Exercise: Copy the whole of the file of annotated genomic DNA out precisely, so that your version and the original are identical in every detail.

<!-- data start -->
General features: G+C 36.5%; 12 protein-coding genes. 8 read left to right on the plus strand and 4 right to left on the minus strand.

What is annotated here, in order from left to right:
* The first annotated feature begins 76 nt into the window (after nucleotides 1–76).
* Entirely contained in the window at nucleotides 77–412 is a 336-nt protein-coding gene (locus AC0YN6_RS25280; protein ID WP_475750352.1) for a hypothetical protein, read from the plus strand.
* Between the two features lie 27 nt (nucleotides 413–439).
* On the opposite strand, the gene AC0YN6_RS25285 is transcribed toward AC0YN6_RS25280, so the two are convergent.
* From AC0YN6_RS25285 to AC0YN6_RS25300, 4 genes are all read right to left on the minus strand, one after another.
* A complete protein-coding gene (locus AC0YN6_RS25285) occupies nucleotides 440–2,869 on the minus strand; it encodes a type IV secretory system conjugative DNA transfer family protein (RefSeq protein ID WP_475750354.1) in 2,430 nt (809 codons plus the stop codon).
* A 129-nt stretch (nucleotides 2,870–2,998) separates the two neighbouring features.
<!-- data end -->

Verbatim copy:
General features: G+C 36.5%; 12 protein-coding genes. 8 read left to right on the plus strand and 4 right to left on the minus strand.

What is annotated here, in order from left to right:
* The first annotated feature begins 76 nt into the window (after nucleotides 1–76).
* Entirely contained in the window at nucleotides 77–412 is a 336-nt protein-coding gene (locus AC0YN6_RS25280; protein ID WP_475750352.1) for a hypothetical protein, read from the plus strand.
* Between the two features lie 27 nt (nucleotides 413–439).
* On the opposite strand, the gene AC0YN6_RS25285 is transcribed toward AC0YN6_RS25280, so the two are convergent.
* From AC0YN6_RS25285 to AC0YN6_RS25300, 4 genes are all read right to left on the minus strand, one after another.
* A complete protein-coding gene (locus AC0YN6_RS25285) occupies nucleotides 440–2,869 on the minus strand; it encodes a type IV secretory system conjugative DNA transfer family protein (RefSeq protein ID WP_475750354.1) in 2,430 nt (809 codons plus the stop codon).
* A 129-nt stretch (nucleotides 2,870–2,998) separates the two neighbouring features.